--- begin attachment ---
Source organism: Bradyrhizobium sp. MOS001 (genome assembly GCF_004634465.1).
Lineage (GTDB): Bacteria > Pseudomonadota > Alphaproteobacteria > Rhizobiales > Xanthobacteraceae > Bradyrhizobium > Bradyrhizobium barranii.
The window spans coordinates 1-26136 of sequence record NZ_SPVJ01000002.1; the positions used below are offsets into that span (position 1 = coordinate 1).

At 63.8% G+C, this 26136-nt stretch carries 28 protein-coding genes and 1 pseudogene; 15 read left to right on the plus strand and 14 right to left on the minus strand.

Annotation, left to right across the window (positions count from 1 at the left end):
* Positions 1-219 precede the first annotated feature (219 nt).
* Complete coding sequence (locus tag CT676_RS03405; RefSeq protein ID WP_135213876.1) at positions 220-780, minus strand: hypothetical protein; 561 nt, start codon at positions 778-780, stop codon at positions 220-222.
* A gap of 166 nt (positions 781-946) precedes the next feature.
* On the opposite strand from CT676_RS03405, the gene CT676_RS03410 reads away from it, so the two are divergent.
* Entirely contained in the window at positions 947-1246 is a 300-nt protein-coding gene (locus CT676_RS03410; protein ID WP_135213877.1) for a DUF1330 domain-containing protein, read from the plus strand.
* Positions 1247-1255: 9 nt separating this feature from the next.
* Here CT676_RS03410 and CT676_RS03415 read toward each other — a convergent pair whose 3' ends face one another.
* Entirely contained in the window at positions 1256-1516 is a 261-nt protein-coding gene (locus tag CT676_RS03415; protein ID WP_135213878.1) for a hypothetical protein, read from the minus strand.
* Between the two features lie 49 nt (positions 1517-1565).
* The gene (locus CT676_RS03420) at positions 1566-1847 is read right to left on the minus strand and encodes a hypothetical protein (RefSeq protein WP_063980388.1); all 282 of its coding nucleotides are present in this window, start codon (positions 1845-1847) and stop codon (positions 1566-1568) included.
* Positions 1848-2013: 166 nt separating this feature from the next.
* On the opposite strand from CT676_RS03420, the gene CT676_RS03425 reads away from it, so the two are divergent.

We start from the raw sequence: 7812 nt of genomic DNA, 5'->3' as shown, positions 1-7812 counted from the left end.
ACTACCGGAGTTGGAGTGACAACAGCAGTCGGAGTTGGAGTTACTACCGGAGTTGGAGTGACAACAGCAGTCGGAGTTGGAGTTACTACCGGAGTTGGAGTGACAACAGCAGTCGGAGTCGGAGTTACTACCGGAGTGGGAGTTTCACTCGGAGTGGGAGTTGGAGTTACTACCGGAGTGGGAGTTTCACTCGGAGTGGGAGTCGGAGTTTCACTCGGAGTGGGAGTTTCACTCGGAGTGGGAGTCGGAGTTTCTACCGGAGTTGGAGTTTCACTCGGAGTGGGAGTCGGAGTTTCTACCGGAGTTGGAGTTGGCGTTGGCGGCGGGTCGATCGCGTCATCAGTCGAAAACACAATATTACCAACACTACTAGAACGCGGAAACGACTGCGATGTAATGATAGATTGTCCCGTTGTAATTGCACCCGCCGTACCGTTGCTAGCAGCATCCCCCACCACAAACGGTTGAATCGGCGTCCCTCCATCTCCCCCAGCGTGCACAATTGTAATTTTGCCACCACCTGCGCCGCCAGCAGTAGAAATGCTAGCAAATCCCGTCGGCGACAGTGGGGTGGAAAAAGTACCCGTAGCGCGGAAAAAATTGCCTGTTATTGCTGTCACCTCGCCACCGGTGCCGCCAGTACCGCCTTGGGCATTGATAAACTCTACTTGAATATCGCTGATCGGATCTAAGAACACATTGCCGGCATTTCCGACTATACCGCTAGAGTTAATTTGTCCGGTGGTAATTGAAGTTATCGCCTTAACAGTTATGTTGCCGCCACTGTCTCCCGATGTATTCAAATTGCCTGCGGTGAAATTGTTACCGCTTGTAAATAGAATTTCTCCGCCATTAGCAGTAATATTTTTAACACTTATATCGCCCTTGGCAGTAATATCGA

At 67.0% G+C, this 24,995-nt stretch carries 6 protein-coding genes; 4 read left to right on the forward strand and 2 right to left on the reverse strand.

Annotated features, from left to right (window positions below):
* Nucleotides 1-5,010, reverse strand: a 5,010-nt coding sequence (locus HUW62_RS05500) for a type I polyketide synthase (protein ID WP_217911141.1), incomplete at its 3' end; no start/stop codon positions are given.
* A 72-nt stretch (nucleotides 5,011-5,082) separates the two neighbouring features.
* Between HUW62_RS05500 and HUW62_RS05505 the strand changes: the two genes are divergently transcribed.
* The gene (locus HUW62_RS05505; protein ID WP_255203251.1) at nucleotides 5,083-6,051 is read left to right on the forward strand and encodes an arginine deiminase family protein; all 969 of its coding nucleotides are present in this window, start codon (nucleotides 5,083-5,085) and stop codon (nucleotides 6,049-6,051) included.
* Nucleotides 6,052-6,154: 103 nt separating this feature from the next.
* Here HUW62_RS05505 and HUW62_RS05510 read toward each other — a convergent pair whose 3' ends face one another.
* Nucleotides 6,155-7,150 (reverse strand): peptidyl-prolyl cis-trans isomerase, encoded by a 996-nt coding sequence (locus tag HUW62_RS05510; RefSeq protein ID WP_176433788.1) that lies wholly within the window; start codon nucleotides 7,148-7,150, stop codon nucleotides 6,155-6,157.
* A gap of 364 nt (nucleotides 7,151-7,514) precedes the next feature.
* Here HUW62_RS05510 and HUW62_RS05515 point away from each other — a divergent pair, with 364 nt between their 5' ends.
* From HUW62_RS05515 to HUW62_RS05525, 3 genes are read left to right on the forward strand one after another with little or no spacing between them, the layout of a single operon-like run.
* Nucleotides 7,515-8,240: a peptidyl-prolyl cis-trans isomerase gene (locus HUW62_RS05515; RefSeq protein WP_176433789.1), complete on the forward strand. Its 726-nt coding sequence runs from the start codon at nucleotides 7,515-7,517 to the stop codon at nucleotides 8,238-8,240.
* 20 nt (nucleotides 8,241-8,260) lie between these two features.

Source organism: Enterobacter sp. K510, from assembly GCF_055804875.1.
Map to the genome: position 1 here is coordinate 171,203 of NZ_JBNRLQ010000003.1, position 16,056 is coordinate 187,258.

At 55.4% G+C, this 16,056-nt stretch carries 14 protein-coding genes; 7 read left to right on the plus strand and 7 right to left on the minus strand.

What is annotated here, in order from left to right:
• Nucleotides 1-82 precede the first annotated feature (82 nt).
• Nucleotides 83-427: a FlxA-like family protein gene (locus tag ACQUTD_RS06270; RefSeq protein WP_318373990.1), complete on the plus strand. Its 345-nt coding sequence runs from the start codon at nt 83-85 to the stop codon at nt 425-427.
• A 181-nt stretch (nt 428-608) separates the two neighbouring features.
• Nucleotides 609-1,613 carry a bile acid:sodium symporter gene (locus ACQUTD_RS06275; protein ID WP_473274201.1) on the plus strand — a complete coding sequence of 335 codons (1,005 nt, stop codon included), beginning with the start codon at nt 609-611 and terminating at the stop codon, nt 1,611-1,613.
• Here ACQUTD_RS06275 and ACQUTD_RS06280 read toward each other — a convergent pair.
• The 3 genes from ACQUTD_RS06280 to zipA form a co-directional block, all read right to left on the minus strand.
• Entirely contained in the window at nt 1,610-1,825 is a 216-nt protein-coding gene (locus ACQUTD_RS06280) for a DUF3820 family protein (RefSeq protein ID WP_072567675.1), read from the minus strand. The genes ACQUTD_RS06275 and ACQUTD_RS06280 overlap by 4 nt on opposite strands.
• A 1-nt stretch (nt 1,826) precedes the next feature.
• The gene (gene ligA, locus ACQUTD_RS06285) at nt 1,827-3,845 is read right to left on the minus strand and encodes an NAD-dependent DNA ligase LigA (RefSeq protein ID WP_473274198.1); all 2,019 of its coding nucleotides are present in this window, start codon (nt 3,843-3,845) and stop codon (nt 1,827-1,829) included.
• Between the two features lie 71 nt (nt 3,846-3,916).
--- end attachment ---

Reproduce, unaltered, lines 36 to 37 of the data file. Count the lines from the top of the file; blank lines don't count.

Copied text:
At 55.4% G+C, this 16,056-nt stretch carries 14 protein-coding genes; 7 read left to right on the plus strand and 7 right to left on the minus strand.

What is annotated here, in order from left to right: